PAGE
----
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HP, Compaq follow Dell with price cuts

Dell Computer is known for ruthlessly driving down PC prices, but competitors are working hard this week to catch up with the worldwide market leader.

Dell Computer is known for ruthlessly driving down PC prices, but competitors are working hard this week to catch up with the worldwide market leader.

Possibly sparked by a 10 percent price cut on Dell corporate desktops earlier in the week, Compaq and Hewlett-Packard have fought back with sizable cuts of their own.

HP announced Thursday that it would cut prices on corporate desktop PCs by as much as 28 percent. Compaq Computer reduced PC prices by as much as 31 percent Tuesday.

Price cuts such as these normally reflect reductions in processor prices from Intel or Advanced Micro Devices as well as lower PC component prices for items such as memory.

While chipmakers have cut prices, there's also an element of competition to the cuts, executives at the PC makers acknowledge. The slowing economy has led to lower than usual demand, forcing the intensely competitive PC industry into a price war.

Dell has established itself as the leader on price, said Chris Murphy, a senior analyst with IDC.

"Dell has been more aggressive (on price) than most of the other guys throughout this year," he said.

"What we've seen this week is more of an evening out" of prices, Murphy said. "These guys are catching up with Dell."

IDC data shows that Dell cut prices on corporate desktops by roughly 10 percent this week. Compaq and HP responded with cuts in the range of 28 percent to 31 percent on some of their systems, closing the gap, executives from the companies said.

Prices on corporate PCs, however, are more fluid than some might expect. PC makers offer additional discounts off list prices to large companies that intend to purchase many PCs. These discounted prices can then be packaged with support services and other perks to help woo customers.

HP's price cuts, on Vectra vl400 and vl800 corporate PCs, were as high as 28 percent. The company reduced prices on Brio ba410 PCs by about 15 percent. HP also is offering additional rebates--ranging from $100 to $400--for certain Vectra and Brio models purchased during May.

The price cuts stem from two areas, said Dave Zabrowski, HP's vice president and general manager of business PCs for North America.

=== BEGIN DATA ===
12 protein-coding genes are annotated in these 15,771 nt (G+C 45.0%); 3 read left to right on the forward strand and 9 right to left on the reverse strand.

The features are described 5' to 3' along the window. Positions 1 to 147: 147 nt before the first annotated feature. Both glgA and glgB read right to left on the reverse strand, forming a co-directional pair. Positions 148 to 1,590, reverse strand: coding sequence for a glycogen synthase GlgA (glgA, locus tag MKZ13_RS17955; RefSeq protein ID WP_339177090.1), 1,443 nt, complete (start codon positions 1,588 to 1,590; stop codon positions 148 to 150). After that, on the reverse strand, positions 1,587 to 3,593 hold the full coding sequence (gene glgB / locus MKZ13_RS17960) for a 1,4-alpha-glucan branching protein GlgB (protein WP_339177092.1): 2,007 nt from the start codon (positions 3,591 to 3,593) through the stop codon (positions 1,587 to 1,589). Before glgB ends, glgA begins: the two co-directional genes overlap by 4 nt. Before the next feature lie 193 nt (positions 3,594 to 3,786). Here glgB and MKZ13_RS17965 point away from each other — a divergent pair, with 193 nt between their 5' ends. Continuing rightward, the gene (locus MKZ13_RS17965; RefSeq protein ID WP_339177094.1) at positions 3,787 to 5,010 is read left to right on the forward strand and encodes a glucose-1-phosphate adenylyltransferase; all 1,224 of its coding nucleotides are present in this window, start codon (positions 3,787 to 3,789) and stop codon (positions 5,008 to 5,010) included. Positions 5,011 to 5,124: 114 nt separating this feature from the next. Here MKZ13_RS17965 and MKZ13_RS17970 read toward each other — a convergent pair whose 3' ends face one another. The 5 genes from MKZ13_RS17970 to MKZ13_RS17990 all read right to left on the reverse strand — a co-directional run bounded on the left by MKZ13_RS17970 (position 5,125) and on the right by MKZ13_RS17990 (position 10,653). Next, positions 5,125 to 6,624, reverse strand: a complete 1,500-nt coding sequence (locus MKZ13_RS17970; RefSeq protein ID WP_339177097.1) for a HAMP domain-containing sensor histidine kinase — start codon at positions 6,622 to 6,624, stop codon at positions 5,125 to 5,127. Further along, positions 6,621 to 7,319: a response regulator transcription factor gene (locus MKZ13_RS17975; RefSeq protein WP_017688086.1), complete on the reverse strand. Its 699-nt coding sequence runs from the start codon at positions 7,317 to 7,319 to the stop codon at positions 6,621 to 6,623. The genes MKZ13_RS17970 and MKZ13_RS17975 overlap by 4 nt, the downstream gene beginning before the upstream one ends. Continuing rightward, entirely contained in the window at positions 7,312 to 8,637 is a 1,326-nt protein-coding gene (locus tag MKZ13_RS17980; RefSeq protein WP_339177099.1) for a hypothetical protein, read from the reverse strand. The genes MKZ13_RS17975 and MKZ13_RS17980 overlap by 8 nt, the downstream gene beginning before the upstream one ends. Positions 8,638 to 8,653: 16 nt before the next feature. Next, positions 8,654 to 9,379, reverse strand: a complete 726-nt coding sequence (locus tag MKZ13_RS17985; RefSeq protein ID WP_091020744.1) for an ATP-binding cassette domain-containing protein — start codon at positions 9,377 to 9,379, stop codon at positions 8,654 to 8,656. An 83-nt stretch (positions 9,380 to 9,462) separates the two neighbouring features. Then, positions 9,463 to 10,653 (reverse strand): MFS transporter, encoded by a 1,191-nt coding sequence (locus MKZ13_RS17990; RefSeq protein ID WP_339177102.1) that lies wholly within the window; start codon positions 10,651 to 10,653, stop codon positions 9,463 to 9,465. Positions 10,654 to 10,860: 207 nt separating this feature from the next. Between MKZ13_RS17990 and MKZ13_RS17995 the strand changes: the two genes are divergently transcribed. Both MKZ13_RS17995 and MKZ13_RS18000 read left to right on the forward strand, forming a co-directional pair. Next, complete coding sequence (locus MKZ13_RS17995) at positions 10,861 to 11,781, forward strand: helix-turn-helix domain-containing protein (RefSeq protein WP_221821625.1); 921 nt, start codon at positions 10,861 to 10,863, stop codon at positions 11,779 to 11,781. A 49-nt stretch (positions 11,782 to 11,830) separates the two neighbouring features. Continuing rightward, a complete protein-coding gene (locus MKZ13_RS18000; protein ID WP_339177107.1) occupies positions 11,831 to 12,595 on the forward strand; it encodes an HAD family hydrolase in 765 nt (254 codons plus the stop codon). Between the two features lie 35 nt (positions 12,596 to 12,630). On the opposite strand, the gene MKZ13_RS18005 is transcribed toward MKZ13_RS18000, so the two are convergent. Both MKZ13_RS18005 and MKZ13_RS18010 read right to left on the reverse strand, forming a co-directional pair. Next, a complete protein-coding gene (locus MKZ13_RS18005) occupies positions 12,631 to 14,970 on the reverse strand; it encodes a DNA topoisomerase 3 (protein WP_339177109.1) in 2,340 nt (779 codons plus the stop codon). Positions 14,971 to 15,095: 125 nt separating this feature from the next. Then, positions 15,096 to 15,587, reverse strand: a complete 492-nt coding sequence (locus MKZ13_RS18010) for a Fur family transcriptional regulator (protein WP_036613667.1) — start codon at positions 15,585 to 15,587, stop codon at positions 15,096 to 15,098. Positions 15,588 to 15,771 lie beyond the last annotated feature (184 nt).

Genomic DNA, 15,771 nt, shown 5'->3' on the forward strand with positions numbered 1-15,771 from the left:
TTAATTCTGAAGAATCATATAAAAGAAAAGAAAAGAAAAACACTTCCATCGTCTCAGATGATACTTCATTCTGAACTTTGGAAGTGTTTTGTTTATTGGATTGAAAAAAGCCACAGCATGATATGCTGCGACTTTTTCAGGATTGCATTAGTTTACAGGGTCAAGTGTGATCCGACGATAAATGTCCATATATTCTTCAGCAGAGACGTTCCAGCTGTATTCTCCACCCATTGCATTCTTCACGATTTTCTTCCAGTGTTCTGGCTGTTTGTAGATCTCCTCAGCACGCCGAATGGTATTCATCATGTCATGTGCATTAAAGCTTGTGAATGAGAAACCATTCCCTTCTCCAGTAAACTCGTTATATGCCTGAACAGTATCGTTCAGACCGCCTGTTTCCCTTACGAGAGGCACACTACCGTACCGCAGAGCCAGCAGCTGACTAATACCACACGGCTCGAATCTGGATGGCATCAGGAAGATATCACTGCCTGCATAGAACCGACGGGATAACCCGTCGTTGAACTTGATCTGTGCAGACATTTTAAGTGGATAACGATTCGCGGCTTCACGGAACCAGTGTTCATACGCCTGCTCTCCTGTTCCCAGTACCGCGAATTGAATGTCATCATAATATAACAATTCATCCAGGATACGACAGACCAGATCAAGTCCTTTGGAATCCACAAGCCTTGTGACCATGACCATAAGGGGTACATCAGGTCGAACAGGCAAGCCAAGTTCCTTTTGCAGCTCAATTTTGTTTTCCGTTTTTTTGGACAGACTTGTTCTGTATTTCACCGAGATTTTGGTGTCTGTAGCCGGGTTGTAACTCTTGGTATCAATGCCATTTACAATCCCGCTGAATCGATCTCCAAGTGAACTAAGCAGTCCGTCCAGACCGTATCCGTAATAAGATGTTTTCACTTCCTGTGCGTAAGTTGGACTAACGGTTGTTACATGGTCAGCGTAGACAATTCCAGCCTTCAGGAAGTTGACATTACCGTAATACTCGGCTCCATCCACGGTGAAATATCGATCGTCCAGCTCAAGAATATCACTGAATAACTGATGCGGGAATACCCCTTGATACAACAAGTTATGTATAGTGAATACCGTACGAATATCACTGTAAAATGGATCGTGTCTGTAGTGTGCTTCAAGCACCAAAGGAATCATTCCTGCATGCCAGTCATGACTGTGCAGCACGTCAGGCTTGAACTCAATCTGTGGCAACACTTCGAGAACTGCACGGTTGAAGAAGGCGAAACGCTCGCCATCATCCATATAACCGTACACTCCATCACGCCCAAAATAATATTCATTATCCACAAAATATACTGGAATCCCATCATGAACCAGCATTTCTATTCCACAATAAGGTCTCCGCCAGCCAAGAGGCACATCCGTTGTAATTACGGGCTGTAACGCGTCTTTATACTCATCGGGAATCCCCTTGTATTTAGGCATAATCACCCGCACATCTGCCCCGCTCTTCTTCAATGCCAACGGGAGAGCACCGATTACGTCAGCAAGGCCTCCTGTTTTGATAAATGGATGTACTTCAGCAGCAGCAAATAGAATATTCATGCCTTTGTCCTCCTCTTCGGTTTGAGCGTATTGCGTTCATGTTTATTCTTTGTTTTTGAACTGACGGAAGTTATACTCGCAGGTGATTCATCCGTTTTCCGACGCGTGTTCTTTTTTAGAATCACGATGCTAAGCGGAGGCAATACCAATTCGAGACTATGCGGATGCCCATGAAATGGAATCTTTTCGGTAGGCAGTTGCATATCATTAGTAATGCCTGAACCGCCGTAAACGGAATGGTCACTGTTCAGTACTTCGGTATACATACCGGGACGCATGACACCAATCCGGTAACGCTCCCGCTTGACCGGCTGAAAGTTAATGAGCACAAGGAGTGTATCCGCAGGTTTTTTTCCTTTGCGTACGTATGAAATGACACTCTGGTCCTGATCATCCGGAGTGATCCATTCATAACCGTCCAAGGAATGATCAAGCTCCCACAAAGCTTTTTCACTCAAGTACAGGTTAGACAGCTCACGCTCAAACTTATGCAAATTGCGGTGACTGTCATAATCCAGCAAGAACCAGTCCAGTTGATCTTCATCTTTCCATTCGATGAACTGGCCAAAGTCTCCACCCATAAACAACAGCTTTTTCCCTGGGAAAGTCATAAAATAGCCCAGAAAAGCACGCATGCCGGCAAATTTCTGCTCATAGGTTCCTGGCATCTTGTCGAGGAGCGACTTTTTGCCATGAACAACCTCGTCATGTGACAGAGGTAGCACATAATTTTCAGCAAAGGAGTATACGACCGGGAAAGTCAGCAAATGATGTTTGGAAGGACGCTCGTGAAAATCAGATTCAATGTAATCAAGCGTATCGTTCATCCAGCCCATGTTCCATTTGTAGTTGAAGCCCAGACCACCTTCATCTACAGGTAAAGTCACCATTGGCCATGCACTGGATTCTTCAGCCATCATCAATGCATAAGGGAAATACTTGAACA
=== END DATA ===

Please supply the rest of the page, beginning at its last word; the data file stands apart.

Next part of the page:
"Component prices continue to fall at a fairly rapid pace," he said. "It's our intention to continue to be competitive with our offerings."

For example, HP's Vectra vl400 model P4155T, with a 1GHz Pentium III processor, was reduced from $1,875 to $1,599, a 17 percent drop. HP cut prices on 13 other v1400s. A Vectra vl800 P3636T model, outfitted with a 1.7GHz Pentium 4 processor, was reduced by $908 to $2,839. The company made similar reductions on 11 other v1800 models.

HP also cut prices up to 15 percent on Brio ba410 PCs aimed at small businesses. Prices on LCD monitors were cut by up to 18 percent.

Meanwhile, Compaq cut prices by up to 31 percent on DeskPro EN PCs and 20 percent on DeskPro EX PCs, the company said.

Compaq recently reorganized its consumer and corporate PC businesses into a single entity, seeking to cut costs. Lower costs resulting from the reorganization helped the company reduce PC prices, said Steve Telaroli, North American business product manager for desktops in the company's new Access Business Group.

"It's that plus passing on component cost reductions direct from suppliers," Telaroli said.

But competitive pressures do enter into the pricing game.

"We have to be able to maintain a...position out there in the marketplace," Telaroli said.

A Compaq DeskPro EX model with a 1GHz Pentium III processor, 128BM of RAM, a 40GB hard drive, a CD-ROM and a network interface card was reduced by $286 to $1,102, a 21 percent drop. A DeskPro EN model with a 1GHz Pentium III, 256MB of RAM, and a 20GB hard drive was reduced by $577 to $1,283.00, a 31 percent cut.

Thanks to reductions in component prices, IDC's Murphy believes that Dell will be able to cut prices again soon. The other PC makers will likely follow.

"I wouldn't be entirely surprised to see (Dell) cut prices again, but it will probably not be within the next week or so," he said. "I think (Dell) can sustain a price cut of 7 to 10 percent, but it's not likely they could do it again for another three to four weeks," he said.

A more immediate price reduction, such as one forced by a competitor, could eat into profit margins, a move both Dell and its competitors would like to avoid.